First Solar Inc. is no longer on the sidelines of a trade case that threatens the $29 billion U.S. solar industry, and it’s supporting tariffs on imports.
Chief Executive Officer Mark Widmar said U.S. solar manufacturers face “unfair competition” from rivals in other countries that “underscores the need for a fair and effective remedy,” in a letter to the U.S. International Trade Commission.
The stance places the biggest U.S. solar manufacturer in opposition to the Solar Energy Industries Association and most of the rest of the industry. First Solar had previously refrained from taking sides even as the trade group fought vigorously against tariffs, saying they would drive up panel prices and lead to 88,000 job losses, mostly among power-plant developers, installers and suppliers of related hardware.
First Solar criticized the trade group, of which it’s a member, saying it has “not engaged constructively” on the tariff issue. The trade complaint was initiated in April by by Suniva Inc., a Norcross, Ga.-based manufacturer, a week after it filed for bankruptcy.
'Anything But Rational'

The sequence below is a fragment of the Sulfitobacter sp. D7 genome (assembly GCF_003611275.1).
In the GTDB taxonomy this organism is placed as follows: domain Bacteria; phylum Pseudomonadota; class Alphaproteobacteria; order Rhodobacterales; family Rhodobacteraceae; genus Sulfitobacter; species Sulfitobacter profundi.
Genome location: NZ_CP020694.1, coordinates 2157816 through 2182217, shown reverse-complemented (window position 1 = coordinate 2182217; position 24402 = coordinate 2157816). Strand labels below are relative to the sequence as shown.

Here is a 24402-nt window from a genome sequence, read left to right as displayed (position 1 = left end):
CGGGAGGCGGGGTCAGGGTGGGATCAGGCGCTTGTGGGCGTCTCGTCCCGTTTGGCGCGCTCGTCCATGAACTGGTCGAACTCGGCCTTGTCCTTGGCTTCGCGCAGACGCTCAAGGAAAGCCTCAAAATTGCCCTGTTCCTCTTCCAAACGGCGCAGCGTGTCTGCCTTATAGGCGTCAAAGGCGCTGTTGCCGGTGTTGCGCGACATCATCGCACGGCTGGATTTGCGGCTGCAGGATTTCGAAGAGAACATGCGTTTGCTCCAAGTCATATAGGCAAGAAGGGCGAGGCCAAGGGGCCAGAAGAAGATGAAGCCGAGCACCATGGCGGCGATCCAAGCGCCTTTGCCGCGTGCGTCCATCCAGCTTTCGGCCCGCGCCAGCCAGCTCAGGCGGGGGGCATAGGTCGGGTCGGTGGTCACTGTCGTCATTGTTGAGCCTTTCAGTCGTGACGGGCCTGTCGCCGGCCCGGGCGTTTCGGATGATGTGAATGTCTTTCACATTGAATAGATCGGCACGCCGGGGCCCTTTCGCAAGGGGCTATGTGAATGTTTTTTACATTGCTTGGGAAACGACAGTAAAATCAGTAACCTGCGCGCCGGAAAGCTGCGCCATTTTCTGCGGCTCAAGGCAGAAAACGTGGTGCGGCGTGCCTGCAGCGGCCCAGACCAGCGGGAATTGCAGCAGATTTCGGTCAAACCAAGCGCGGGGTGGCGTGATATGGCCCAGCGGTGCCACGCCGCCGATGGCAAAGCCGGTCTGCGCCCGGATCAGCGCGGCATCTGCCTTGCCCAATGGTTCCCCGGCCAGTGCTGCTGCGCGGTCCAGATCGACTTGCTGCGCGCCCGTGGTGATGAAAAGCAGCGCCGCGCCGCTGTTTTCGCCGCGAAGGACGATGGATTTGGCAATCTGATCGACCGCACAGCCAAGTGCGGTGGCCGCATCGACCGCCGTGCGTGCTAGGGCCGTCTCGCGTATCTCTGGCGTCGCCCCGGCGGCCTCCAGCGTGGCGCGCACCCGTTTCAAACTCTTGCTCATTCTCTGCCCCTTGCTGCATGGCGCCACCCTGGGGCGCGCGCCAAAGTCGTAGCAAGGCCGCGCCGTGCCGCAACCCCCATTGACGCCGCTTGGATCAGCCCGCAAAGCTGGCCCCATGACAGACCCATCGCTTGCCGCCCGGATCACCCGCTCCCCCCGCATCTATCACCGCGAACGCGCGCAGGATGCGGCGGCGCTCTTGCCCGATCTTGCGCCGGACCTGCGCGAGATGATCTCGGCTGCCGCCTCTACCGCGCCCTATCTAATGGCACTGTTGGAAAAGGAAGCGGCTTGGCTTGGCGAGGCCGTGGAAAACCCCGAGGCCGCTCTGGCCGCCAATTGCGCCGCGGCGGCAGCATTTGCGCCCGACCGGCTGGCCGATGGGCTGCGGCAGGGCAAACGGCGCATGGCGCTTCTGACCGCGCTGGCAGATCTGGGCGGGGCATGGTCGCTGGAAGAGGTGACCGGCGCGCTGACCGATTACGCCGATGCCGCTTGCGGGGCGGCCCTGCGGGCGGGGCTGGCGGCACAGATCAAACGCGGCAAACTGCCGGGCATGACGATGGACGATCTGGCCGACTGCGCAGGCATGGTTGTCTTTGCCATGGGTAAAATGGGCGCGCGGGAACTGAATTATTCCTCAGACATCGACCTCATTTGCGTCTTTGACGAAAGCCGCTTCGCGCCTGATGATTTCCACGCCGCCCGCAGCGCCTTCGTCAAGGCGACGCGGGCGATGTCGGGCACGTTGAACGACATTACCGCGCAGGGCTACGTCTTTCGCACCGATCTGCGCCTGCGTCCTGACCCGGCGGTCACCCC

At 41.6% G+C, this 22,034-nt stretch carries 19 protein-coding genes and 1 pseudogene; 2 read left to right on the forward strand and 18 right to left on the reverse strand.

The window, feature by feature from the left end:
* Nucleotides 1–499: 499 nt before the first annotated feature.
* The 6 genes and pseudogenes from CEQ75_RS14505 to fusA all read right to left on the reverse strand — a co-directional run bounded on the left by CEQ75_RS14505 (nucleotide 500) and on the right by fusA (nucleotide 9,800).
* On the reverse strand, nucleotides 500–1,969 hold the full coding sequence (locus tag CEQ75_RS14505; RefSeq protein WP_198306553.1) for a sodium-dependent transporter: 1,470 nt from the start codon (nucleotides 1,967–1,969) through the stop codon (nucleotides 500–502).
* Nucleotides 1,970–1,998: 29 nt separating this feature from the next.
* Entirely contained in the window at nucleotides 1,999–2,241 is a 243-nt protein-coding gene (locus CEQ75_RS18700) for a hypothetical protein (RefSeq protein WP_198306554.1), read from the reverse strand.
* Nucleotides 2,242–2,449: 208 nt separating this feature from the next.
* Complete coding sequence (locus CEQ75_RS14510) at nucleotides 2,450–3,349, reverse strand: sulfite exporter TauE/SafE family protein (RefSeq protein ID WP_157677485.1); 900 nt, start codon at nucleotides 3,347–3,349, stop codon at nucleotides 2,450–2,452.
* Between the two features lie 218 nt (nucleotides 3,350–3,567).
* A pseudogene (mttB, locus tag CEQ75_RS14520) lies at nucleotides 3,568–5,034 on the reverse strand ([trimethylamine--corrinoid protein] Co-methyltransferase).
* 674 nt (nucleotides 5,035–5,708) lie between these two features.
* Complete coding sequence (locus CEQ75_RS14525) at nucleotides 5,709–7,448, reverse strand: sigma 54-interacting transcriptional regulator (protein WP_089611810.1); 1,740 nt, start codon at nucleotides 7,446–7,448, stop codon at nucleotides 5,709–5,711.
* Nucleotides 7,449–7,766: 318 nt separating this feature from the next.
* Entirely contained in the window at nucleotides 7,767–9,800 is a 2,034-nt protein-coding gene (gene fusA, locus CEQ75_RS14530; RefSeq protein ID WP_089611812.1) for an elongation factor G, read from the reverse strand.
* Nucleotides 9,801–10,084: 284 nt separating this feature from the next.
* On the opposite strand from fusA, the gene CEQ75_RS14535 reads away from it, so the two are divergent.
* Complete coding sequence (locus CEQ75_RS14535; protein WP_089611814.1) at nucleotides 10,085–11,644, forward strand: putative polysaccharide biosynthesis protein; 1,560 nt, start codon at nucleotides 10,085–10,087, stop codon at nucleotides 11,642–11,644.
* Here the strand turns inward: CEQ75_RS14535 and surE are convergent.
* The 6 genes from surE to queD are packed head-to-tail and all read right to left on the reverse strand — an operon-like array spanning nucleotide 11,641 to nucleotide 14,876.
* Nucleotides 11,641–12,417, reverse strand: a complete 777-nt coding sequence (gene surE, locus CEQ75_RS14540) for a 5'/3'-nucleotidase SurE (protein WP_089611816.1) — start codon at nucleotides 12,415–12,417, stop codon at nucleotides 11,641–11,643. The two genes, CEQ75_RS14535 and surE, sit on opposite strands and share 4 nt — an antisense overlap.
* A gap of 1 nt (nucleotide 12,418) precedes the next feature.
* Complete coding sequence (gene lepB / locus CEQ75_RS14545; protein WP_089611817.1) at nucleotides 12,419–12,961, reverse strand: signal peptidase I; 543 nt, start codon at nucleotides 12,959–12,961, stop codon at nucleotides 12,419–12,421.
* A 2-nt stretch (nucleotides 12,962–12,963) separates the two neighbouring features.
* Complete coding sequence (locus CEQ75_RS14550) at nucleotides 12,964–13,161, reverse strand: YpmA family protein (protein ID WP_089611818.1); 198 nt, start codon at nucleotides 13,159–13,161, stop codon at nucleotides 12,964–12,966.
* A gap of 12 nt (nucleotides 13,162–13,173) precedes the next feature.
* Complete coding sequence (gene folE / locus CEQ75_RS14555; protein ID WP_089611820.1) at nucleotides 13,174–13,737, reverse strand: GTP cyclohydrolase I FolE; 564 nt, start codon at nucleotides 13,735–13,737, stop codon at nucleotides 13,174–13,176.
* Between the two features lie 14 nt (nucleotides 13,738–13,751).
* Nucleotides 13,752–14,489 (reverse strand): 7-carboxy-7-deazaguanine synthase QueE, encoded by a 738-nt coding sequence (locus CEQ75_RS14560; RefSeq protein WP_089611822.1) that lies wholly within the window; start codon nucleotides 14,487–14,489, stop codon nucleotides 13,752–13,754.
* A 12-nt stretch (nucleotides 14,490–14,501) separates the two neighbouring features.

“Import prices have been anything but rational, falling much more rapidly than could be explained by cost improvements,” Widmar said in the letter.
Abigail Ross Hopper, SEIA’s chief executive officer, called the accusation “demonstrably false” and said punishing tariffs won’t help the industry overall.
“We hope to work with all parties, including First Solar, to identify solutions that don’t cause tens of thousands of lost American jobs,” Hopper said in an emailed statement.
First Solar uses thin-film technology that’s different from the conventional polysilicon panels that dominate the industry. That makes its products exempt from the trade dispute and the Tempe, Arizona-based company stands to gain from tariffs. President Trump will make the final decision.
“First Solar’s self-serving proposal to impose tariffs on imports of all solar panels except the 2 gigawatts they import from Malaysia, made with subsidies from the Malaysian government, is an egregious affront to the intelligence of the trade commission,” Edward Fenster, chairman of rooftop solar company Sunrun Inc., said in an email Thursday.
By Christopher Martin